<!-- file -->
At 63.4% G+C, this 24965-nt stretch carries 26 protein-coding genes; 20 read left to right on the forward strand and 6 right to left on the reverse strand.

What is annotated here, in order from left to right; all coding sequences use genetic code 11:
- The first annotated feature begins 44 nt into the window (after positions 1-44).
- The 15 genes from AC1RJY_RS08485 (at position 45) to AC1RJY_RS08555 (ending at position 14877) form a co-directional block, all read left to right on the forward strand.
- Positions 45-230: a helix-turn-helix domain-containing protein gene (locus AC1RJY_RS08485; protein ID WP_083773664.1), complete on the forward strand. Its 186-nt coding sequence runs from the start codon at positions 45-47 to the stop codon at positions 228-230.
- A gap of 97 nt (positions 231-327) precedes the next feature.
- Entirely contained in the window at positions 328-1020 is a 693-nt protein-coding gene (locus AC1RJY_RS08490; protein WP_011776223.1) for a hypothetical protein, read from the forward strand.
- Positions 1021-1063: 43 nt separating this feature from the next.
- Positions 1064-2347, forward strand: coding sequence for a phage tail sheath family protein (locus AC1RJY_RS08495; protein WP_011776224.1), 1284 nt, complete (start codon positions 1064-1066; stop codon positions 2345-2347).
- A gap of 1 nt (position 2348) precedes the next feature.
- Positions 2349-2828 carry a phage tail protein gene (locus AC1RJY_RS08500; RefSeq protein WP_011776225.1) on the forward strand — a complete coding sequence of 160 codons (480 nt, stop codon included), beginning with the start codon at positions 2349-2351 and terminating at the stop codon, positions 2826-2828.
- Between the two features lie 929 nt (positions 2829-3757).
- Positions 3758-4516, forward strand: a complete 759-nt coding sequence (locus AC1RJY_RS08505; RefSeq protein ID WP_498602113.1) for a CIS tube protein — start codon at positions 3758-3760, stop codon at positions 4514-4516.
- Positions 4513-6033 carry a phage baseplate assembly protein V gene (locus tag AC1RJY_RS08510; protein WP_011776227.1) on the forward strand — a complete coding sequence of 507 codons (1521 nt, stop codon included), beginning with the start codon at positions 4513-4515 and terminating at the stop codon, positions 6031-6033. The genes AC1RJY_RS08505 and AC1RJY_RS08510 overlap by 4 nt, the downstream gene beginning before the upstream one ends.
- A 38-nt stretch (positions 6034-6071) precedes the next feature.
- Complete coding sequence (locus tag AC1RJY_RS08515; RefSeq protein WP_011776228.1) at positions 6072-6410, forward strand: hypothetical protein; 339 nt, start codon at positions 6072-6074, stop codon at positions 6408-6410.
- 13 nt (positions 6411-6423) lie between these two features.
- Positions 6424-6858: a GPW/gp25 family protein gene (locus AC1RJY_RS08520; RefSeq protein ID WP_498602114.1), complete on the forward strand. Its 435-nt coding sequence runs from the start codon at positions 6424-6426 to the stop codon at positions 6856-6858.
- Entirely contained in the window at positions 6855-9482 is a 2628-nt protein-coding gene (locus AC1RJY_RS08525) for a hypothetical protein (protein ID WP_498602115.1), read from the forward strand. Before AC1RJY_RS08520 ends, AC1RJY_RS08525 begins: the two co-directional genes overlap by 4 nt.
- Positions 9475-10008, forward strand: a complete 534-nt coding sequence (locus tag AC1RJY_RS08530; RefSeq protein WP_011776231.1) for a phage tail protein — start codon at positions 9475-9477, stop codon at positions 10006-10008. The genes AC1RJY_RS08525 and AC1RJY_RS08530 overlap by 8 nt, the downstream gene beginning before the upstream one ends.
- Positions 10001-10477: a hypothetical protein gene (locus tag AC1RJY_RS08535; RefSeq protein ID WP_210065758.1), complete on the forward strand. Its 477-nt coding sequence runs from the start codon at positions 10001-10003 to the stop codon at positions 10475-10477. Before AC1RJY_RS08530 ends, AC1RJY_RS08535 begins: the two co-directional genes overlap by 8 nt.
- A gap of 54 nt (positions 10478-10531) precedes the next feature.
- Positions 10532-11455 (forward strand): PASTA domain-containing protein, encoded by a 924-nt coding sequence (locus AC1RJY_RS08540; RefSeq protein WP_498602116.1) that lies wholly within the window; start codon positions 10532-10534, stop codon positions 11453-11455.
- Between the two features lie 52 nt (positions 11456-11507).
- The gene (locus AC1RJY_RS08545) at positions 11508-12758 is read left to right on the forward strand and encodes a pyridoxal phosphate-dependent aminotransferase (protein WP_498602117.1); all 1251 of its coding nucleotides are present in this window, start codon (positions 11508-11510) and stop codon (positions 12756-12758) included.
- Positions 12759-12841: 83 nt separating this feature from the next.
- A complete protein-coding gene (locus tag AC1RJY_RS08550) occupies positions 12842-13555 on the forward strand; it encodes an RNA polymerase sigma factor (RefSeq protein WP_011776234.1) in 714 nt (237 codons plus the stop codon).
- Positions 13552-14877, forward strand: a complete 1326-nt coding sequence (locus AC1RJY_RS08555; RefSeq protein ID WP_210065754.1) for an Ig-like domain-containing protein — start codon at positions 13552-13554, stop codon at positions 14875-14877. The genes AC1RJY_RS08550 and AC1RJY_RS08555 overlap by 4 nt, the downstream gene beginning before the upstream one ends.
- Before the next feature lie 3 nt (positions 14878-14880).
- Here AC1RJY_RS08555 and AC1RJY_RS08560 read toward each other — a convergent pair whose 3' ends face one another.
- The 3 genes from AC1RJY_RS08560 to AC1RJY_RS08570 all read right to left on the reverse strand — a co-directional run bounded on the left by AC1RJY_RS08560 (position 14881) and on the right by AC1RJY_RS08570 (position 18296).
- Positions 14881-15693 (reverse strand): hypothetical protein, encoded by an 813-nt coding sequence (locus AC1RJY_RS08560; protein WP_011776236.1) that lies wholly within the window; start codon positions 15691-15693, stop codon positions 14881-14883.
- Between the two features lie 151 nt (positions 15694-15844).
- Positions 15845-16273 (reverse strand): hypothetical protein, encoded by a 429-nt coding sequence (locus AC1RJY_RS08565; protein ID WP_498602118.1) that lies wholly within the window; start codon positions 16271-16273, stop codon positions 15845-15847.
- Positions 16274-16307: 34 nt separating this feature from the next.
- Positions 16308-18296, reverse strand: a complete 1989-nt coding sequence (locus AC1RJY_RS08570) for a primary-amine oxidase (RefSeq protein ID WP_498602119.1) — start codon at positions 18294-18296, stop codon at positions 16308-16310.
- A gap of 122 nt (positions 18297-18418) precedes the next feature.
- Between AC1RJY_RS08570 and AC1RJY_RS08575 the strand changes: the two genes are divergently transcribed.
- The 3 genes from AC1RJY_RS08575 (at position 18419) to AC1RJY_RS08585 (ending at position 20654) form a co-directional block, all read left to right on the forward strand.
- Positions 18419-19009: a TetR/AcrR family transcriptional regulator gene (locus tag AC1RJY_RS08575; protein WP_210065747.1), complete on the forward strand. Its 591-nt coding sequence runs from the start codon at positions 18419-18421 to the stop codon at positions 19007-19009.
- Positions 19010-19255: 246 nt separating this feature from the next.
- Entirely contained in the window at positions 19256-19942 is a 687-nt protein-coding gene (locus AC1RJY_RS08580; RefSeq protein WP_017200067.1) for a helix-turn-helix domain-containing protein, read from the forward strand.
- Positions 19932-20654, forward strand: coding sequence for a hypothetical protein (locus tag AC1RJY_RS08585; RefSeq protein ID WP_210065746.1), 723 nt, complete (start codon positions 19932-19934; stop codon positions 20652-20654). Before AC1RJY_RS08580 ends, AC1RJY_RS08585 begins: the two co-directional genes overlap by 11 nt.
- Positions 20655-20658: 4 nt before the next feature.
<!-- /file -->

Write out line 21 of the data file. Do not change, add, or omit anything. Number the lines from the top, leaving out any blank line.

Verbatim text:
- Positions 10001-10477: a hypothetical protein gene (locus tag AC1RJY_RS08535; RefSeq protein ID WP_210065758.1), complete on the forward strand. Its 477-nt coding sequence runs from the start codon at positions 10001-10003 to the stop codon at positions 10475-10477. Before AC1RJY_RS08530 ends, AC1RJY_RS08535 begins: the two co-directional genes overlap by 8 nt.